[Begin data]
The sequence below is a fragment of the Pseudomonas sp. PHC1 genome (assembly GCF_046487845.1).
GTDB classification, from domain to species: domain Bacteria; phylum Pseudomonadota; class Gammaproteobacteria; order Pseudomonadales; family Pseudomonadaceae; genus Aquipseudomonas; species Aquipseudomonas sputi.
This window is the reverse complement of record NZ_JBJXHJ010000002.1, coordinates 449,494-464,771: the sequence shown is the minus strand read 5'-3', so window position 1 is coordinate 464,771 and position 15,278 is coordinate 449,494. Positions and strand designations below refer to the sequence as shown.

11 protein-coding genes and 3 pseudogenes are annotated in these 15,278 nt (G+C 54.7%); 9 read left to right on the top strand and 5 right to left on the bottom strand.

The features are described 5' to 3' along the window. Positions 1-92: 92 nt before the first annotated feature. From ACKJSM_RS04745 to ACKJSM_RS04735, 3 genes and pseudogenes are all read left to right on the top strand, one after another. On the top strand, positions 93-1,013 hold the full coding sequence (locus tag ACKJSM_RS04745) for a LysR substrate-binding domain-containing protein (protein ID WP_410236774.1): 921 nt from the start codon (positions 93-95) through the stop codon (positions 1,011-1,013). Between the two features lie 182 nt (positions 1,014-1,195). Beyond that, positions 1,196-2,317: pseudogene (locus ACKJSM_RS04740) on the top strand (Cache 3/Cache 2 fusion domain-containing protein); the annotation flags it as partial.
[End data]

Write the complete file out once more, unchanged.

The sequence below is a fragment of the Pseudomonas sp. PHC1 genome (assembly GCF_046487845.1).
GTDB classification, from domain to species: domain Bacteria; phylum Pseudomonadota; class Gammaproteobacteria; order Pseudomonadales; family Pseudomonadaceae; genus Aquipseudomonas; species Aquipseudomonas sputi.
This window is the reverse complement of record NZ_JBJXHJ010000002.1, coordinates 449,494-464,771: the sequence shown is the minus strand read 5'-3', so window position 1 is coordinate 464,771 and position 15,278 is coordinate 449,494. Positions and strand designations below refer to the sequence as shown.

11 protein-coding genes and 3 pseudogenes are annotated in these 15,278 nt (G+C 54.7%); 9 read left to right on the top strand and 5 right to left on the bottom strand.

The features are described 5' to 3' along the window. Positions 1-92: 92 nt before the first annotated feature. From ACKJSM_RS04745 to ACKJSM_RS04735, 3 genes and pseudogenes are all read left to right on the top strand, one after another. On the top strand, positions 93-1,013 hold the full coding sequence (locus tag ACKJSM_RS04745) for a LysR substrate-binding domain-containing protein (protein ID WP_410236774.1): 921 nt from the start codon (positions 93-95) through the stop codon (positions 1,011-1,013). Between the two features lie 182 nt (positions 1,014-1,195). Beyond that, positions 1,196-2,317: pseudogene (locus ACKJSM_RS04740) on the top strand (Cache 3/Cache 2 fusion domain-containing protein); the annotation flags it as partial.